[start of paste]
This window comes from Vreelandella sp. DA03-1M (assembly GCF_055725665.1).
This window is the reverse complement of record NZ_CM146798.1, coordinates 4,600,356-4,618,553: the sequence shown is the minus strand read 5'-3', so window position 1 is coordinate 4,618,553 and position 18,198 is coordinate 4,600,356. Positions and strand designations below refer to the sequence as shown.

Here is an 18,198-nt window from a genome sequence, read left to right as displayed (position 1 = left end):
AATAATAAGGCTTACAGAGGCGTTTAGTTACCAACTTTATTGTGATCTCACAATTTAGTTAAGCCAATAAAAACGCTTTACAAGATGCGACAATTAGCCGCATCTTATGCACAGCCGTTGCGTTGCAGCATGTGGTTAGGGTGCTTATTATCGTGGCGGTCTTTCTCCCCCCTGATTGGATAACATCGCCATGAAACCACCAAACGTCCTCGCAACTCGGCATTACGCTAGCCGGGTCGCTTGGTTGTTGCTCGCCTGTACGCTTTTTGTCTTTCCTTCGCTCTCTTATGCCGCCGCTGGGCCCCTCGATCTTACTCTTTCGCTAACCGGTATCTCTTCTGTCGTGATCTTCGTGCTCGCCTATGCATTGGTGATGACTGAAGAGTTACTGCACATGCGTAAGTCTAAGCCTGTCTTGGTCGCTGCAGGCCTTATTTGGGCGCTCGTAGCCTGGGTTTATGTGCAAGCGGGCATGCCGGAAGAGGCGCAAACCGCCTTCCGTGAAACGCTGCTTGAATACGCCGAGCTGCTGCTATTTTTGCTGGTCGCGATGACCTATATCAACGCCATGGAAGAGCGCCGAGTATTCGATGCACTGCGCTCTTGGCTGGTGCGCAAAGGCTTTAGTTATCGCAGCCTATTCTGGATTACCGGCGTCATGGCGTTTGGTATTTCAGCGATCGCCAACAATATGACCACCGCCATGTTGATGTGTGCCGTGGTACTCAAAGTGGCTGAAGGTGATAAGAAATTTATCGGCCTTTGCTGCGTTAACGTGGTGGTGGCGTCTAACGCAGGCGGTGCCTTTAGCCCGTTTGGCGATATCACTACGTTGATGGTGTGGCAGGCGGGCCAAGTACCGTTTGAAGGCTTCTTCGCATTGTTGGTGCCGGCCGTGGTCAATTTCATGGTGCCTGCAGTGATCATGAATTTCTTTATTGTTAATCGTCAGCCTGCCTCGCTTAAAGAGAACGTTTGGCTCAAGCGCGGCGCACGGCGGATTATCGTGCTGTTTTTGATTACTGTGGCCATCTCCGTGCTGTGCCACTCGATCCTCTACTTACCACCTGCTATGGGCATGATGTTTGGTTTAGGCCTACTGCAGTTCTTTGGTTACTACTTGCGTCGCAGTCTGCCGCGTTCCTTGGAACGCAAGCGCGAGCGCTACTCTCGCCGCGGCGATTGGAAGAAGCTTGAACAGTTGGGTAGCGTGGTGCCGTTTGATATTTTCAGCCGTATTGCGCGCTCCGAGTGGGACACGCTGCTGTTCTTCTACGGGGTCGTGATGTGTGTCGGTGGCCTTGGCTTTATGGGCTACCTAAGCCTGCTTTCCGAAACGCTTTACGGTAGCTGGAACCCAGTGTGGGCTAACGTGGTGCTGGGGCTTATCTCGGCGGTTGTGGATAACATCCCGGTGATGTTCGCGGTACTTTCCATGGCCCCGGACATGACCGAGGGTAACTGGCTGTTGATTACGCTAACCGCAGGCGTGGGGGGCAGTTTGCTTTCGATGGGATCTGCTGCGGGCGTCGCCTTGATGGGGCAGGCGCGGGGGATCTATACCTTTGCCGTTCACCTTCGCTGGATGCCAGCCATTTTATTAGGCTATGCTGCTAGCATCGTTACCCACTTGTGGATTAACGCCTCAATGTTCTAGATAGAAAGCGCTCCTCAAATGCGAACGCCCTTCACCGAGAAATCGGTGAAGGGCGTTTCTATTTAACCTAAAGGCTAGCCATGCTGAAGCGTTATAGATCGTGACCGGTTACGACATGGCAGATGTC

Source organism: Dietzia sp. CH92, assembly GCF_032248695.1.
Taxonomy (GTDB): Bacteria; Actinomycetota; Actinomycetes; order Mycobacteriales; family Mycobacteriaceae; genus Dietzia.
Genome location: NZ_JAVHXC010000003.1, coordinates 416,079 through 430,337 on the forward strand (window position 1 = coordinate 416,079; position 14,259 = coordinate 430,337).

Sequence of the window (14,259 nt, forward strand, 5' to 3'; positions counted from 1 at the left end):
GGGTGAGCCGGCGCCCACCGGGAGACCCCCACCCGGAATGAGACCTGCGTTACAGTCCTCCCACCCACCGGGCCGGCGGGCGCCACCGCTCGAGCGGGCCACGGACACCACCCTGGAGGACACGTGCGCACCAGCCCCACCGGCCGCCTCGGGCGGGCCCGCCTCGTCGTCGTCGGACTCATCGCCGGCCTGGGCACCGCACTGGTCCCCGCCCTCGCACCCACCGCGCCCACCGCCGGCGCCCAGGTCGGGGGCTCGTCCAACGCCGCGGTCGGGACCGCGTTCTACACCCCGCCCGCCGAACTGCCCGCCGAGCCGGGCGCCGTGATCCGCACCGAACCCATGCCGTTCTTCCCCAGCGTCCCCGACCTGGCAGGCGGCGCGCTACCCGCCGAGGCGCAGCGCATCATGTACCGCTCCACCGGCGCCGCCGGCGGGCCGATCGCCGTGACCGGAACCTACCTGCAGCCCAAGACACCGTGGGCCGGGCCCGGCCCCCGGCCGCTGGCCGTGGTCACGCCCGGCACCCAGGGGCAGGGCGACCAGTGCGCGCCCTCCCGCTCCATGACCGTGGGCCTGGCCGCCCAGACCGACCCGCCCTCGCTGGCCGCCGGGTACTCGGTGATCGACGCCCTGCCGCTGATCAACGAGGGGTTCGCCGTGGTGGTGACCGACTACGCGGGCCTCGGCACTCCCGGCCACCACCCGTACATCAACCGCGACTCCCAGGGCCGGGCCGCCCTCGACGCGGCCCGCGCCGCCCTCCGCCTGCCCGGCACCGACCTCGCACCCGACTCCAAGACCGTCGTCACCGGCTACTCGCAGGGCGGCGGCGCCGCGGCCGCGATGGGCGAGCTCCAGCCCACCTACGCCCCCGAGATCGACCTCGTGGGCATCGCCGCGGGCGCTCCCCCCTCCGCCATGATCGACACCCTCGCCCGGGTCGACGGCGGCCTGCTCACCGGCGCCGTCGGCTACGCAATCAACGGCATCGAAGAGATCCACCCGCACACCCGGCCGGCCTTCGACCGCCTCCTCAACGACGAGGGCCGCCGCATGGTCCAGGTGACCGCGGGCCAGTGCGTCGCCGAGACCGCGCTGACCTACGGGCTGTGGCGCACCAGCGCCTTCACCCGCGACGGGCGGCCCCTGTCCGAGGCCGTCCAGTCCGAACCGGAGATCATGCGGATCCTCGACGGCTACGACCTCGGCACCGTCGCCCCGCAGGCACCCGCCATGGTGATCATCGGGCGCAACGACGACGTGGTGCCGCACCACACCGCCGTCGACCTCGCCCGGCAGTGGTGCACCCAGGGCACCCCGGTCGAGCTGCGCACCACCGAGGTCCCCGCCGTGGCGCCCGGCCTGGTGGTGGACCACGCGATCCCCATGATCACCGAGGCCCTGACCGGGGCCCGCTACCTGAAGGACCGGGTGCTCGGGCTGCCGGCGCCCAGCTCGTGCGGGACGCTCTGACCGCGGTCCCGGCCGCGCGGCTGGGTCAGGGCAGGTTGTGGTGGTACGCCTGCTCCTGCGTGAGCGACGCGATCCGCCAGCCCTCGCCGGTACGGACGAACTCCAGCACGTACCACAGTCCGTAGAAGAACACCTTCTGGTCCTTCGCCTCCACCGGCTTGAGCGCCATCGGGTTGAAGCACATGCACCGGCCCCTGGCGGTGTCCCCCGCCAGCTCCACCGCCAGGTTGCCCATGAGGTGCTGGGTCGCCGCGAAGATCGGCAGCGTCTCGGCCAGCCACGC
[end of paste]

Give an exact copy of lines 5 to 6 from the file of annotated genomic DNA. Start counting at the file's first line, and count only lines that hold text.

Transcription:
Source organism: Dietzia sp. CH92, assembly GCF_032248695.1.
Taxonomy (GTDB): Bacteria; Actinomycetota; Actinomycetes; order Mycobacteriales; family Mycobacteriaceae; genus Dietzia.